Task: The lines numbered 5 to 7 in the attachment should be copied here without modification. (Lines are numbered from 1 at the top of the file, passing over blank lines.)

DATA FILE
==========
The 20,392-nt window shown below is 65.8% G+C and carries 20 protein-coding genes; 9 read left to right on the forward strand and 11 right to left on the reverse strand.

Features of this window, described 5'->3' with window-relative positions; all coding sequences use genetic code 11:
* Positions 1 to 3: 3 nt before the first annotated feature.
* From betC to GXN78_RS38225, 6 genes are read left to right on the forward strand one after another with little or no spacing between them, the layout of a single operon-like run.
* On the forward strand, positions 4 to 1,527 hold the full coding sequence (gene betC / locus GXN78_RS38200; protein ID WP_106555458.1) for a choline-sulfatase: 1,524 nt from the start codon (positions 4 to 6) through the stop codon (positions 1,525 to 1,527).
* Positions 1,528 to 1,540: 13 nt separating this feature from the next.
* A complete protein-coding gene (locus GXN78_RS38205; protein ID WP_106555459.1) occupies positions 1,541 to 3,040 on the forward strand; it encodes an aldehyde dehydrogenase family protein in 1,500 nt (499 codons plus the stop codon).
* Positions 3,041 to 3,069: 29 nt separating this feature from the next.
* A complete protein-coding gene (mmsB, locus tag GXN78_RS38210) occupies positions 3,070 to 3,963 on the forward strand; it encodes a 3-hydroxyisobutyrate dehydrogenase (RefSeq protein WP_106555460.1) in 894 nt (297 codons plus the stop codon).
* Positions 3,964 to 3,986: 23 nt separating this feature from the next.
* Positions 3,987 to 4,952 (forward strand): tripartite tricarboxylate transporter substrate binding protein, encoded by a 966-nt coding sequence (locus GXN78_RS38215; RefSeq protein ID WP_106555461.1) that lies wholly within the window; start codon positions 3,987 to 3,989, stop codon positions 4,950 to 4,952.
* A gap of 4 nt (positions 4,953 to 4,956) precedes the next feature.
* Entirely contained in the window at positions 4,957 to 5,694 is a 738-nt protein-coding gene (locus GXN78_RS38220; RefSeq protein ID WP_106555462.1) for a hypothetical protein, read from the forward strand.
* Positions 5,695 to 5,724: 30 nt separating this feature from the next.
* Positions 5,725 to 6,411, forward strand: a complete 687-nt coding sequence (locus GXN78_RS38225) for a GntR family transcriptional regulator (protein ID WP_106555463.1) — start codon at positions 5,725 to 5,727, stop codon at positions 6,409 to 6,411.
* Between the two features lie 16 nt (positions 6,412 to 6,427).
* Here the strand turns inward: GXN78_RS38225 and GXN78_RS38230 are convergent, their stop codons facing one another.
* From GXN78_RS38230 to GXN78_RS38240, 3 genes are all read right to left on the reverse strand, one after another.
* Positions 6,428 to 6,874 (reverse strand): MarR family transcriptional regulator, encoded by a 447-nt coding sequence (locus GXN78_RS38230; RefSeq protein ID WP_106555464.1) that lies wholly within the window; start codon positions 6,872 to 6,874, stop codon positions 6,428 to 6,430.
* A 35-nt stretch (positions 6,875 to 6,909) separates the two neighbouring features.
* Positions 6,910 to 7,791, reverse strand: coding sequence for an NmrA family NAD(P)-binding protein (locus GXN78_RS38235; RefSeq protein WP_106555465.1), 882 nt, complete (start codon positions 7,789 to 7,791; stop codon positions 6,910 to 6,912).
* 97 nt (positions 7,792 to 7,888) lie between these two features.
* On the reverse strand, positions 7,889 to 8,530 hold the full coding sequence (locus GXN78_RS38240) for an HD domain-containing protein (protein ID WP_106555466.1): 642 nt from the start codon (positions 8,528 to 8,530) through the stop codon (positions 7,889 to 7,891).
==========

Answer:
* On the forward strand, positions 4 to 1,527 hold the full coding sequence (gene betC / locus GXN78_RS38200; protein ID WP_106555458.1) for a choline-sulfatase: 1,524 nt from the start codon (positions 4 to 6) through the stop codon (positions 1,525 to 1,527).
* Positions 1,528 to 1,540: 13 nt separating this feature from the next.
* A complete protein-coding gene (locus GXN78_RS38205; protein ID WP_106555459.1) occupies positions 1,541 to 3,040 on the forward strand; it encodes an aldehyde dehydrogenase family protein in 1,500 nt (499 codons plus the stop codon).